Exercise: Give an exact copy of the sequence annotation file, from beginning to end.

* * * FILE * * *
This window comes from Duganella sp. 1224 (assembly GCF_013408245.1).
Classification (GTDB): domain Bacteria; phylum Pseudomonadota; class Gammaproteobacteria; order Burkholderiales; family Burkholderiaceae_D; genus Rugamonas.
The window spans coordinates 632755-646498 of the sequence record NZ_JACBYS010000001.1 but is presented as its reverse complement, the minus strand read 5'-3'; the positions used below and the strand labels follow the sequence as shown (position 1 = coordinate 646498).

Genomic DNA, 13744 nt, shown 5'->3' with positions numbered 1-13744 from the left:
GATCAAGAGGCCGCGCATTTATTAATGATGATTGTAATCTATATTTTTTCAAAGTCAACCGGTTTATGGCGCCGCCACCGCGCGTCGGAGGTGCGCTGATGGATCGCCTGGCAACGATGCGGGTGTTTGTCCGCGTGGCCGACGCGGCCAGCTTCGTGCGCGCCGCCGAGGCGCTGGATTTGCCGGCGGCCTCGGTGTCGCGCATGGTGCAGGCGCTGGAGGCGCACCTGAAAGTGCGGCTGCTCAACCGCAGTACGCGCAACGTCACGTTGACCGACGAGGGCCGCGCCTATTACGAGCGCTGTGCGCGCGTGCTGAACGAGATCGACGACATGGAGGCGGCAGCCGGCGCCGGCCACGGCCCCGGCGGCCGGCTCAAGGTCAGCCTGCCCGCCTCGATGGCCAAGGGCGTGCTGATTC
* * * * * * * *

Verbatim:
This window comes from Duganella sp. 1224 (assembly GCF_013408245.1).
Classification (GTDB): domain Bacteria; phylum Pseudomonadota; class Gammaproteobacteria; order Burkholderiales; family Burkholderiaceae_D; genus Rugamonas.
The window spans coordinates 632755-646498 of the sequence record NZ_JACBYS010000001.1 but is presented as its reverse complement, the minus strand read 5'-3'; the positions used below and the strand labels follow the sequence as shown (position 1 = coordinate 646498).

Genomic DNA, 13744 nt, shown 5'->3' with positions numbered 1-13744 from the left:
GATCAAGAGGCCGCGCATTTATTAATGATGATTGTAATCTATATTTTTTCAAAGTCAACCGGTTTATGGCGCCGCCACCGCGCGTCGGAGGTGCGCTGATGGATCGCCTGGCAACGATGCGGGTGTTTGTCCGCGTGGCCGACGCGGCCAGCTTCGTGCGCGCCGCCGAGGCGCTGGATTTGCCGGCGGCCTCGGTGTCGCGCATGGTGCAGGCGCTGGAGGCGCACCTGAAAGTGCGGCTGCTCAACCGCAGTACGCGCAACGTCACGTTGACCGACGAGGGCCGCGCCTATTACGAGCGCTGTGCGCGCGTGCTGAACGAGATCGACGACATGGAGGCGGCAGCCGGCGCCGGCCACGGCCCCGGCGGCCGGCTCAAGGTCAGCCTGCCCGCCTCGATGGCCAAGGGCGTGCTGATTC